Monday, January 31, 2011

Thoughts: Great Expectations by Charles Dickens (Part 2)

I now understand what people mean when they say that dear old Charlie can be wordy. So far, I've read 200 pages of Great Expectations out of 442 (I own a Penguin Popular Classics edition), and, aside from three major events, nothing much has happened. The characters are also proliferating at a somewhat alarming rate... kinda like bunnies.

But I really like Miss Havisham. (I find her vindictiveness utterly delicious.) I once read a blog that asked, Who doesn't know Miss Havisham? Well, before I read Great Expectations, I hadn't heard of her at all.

Now, I'm glad to say I've become acquainted with her moldy wedding cake and yellowed wedding gown. I'm afraid the crazy old bat has found a place in my heart, which I think Pip was supposed to fill. This sounds lame but Pip is OK, just OK. I can tolerate his whining and his semi-social-climbing ways, because I can understand where he's coming from. Dickens laid it out for me in about 200 pages. How could I not? HA HA.

Speaking of HA HA, I can't believe Dickens made me laugh, especially his tongue-in-cheek way of poking fun at characters. A lot of people have said that he's quite funny, but he died 141 years ago... I didn't think I'd get his humor.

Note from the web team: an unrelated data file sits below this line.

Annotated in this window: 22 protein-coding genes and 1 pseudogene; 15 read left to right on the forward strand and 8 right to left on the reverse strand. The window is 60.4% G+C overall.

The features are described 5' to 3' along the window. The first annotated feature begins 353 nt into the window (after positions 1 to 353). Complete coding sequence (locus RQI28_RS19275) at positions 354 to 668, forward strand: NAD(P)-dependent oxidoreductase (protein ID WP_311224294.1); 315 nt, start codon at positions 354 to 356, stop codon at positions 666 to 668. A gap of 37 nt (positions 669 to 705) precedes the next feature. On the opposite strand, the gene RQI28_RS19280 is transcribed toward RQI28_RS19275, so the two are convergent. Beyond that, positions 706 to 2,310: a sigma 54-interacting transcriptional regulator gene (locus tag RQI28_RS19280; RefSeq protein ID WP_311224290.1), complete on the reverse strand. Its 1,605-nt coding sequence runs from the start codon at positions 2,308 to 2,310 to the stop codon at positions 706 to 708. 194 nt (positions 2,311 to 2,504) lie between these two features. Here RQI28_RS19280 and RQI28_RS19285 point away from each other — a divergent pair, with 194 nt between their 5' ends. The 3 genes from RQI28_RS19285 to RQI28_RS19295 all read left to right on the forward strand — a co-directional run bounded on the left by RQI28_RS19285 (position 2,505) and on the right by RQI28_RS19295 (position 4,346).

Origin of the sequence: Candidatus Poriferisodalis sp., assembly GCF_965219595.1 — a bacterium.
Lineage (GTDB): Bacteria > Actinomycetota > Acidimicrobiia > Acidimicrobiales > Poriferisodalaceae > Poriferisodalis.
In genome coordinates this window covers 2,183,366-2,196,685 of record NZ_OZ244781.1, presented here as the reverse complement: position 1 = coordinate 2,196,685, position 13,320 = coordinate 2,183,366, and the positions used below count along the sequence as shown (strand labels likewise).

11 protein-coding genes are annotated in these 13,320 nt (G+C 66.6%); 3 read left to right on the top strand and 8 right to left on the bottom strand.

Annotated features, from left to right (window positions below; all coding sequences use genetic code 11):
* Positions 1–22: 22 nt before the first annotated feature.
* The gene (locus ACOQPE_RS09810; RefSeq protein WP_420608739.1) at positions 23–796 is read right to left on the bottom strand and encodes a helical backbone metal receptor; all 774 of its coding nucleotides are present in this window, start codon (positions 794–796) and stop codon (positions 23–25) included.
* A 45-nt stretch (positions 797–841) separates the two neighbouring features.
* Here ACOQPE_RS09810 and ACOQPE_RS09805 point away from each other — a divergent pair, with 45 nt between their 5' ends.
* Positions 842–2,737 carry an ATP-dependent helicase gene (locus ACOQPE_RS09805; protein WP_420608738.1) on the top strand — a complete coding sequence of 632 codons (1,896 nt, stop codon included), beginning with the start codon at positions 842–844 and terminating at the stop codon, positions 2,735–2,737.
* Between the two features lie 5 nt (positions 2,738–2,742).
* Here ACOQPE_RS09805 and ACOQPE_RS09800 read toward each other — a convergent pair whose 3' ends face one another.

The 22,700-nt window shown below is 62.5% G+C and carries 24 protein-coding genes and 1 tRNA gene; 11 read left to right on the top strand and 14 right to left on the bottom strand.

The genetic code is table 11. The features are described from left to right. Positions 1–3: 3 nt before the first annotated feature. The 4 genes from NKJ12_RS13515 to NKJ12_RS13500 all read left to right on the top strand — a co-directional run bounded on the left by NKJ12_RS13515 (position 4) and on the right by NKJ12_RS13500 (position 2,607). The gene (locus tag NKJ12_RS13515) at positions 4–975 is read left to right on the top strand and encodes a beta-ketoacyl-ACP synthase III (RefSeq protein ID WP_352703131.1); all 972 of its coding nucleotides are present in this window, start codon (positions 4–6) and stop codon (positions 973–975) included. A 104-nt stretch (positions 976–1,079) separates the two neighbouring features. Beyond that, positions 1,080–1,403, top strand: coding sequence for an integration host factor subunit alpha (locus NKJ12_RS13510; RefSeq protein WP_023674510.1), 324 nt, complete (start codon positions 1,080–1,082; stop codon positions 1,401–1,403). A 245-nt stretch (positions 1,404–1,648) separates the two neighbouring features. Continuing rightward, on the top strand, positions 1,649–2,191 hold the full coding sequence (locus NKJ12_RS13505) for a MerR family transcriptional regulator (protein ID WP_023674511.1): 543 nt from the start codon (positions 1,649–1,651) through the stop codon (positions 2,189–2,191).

After finishing the first part of Great Expectations, I can't really see why so much of it was necessary. If you cut about 100 pages from the 200 I've already read, the book will still be pretty understandable. I'm trying to keep in mind, though, that Great Expectations was serialized, and that Dickens was trying to earn a living. If I was paid for every word I wrote, I'd try to be as wordy as possible too.

On to Chapter Twenty-Seven...

10 comments:

Kristi said...

I love Miss Havisham too! She is one of the most memorable characters. I agree that Dickens is a bit verbose. Funny that you mention that it was serialized. Maybe he was trying to stretch it out. He did have to pay for that gaggle of children, a wife, and a mistress. I love his books but they take me longer to get through than most. I hope you continue to enjoy it!

Trisha said...

Havisham is the only reason I've considered picking up the book. Most of my knowledge of her comes from Jasper Fforde's Thursday Next series, and she seemed so wonderfully unique that I almost, almost, picked up Dickens.

Avid Reader said...

I read this one last year and loved it. Miss Havisham is such a fantastic character. I agree that Dickens has an impressive ability to say in 300 pages what anyone else could say in 50, but he does create some brilliant characters. I finished David Copperfiled last week and I had to keep reminding myself that his writing is all about the characters, not the plot so much.

Sam said...

The verbosity is one of the reasons why I have stayed away from Dickens so far. But I'm enjoyed your posts about this book and I'm starting to think I might have to give it a go soon.

Aarti said...